Mashel Riparian Protection Acq & Protect

Category Overview

Conserving land along our waterways protects important habitat and helps keep our rivers healthy, clean, and more resilient to drought. Riparian Protection projects conserve and restore fresh and saltwater habitat while protecting fish habitat. In doing so, the grants help provide our families, farms, and fisheries with clean water across the state.

Project Highlights

Eatonville used this grant to acquire 128.93 acres of riparian land along the Mashel River in Eatonville and its UGA. The land is located on a stretch of river between the SR-161 and the Chehalis Western Railroad Co. Mashel River bridge at boxcar canyon. The acquisition has facilitated the preservation of a nearly continuous riparian corridor connecting the UW Pack Forest with extensive private timber lands to the east of town. The acquisition has protected extensive areas of undeveloped and largely undisturbed land within the town’s UGA which would have otherwise been developed for housing. This corridor is now preserved as and natural open space and may also be used for future trails to facilitate environmental education, wildlife viewing, and recreation. The town continues to work with the Nisqually Tribe and WSDOT on salmon habitat restoration projects along this section of the Mashel and salmon runs are improving. The town will continue to work with various entities to acquire the remaining pieces of land required to create a continuous open space corridor along both sides of the river.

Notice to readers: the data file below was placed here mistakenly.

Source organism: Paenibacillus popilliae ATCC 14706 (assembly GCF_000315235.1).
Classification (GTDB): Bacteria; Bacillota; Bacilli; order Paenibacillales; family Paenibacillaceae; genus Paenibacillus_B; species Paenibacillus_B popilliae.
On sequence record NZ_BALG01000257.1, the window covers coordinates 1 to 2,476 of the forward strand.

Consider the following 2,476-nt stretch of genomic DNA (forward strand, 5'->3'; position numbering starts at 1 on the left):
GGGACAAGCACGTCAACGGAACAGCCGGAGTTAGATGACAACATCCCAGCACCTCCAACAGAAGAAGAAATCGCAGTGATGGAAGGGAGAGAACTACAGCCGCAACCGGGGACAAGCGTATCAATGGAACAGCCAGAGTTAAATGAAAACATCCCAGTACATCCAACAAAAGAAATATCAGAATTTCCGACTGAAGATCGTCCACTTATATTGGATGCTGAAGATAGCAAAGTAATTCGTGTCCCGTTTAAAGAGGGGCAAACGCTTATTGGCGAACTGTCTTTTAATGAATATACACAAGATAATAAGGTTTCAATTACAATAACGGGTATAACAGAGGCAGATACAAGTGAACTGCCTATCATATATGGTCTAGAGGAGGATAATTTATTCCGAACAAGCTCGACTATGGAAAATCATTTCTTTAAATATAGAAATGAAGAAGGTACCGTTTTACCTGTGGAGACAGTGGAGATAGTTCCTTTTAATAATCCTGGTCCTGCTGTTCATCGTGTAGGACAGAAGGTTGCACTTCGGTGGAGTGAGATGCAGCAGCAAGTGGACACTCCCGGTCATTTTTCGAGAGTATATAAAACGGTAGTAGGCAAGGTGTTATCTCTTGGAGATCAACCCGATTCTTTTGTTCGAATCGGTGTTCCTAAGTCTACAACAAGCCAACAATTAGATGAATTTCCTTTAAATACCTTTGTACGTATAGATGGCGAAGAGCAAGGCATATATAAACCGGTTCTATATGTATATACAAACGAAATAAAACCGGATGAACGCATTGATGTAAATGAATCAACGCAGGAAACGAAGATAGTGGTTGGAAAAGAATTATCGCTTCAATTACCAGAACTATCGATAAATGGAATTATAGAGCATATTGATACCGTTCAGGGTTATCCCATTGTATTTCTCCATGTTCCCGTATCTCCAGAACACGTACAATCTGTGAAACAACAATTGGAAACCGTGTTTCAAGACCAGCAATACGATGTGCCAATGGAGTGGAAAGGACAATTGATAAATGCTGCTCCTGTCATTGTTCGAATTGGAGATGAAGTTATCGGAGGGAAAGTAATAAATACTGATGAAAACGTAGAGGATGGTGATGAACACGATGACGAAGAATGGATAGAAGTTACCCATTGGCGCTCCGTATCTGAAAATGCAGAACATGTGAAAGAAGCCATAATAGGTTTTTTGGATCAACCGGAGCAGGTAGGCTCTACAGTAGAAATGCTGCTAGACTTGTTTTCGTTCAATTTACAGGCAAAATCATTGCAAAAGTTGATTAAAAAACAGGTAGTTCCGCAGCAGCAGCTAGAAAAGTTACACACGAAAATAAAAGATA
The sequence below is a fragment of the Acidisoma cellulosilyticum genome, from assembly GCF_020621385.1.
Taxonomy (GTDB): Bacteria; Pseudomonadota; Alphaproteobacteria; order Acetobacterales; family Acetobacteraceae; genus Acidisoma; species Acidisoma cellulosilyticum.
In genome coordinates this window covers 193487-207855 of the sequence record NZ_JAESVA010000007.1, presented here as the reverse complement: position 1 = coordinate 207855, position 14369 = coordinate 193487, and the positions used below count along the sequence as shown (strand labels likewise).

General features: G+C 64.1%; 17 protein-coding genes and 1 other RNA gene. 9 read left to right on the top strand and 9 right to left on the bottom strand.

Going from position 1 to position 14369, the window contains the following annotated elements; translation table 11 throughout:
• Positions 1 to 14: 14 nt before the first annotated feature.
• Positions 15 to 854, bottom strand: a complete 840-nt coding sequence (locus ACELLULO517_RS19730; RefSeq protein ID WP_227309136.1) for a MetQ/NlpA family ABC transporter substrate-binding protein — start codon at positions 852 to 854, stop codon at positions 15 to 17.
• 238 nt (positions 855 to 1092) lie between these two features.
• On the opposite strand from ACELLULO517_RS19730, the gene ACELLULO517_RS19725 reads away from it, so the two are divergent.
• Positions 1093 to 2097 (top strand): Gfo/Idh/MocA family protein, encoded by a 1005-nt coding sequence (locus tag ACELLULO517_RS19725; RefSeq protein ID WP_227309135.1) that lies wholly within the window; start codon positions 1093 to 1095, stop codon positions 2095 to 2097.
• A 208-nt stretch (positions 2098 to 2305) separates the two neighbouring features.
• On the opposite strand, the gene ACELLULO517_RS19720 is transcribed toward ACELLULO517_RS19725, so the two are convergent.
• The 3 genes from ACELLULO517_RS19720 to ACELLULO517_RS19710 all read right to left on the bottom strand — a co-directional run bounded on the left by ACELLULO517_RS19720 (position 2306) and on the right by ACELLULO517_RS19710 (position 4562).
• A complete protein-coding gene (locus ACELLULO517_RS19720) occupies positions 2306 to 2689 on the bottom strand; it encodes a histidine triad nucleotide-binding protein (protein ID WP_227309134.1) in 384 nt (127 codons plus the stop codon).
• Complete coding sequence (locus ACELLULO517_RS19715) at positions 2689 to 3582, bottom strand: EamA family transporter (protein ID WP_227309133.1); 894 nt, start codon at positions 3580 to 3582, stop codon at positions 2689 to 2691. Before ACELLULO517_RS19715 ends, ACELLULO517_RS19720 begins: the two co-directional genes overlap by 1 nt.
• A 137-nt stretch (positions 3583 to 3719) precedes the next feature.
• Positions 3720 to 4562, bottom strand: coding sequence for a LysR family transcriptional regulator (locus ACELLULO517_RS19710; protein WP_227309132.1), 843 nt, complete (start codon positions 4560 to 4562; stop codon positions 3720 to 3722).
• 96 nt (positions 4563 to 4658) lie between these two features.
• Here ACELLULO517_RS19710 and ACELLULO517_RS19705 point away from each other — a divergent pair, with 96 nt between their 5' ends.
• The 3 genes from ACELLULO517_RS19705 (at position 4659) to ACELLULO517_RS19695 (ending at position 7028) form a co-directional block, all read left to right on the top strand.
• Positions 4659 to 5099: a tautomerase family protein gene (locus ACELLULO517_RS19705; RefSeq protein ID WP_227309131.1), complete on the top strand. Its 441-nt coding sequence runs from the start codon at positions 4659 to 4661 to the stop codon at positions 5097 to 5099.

Quick Facts

WWRP Applicant: Eatonville Town of Category: Riparian Protection WWRP Grant: $823,286.00 Applicant Match: $866,224.00 Project Type: Acquisition County: Pierce Legislative District: 2 Status: Closed Completed RCO Project # Jun-72

Location Details

North side of Mashel River from SR161 to Weyerhaeuser Rd. South side of the Mashel River from Smallwood Park to Alder Cuttoff Rd.

What is the WWRP

The Washington Wildlife and Recreation Program (WWRP) is a state grant program that creates and conserves local and state parks, wildlife habitat and working farms. The Washington State Recreation and Conservation Office administers WWRP grants, and the legislature funds the program.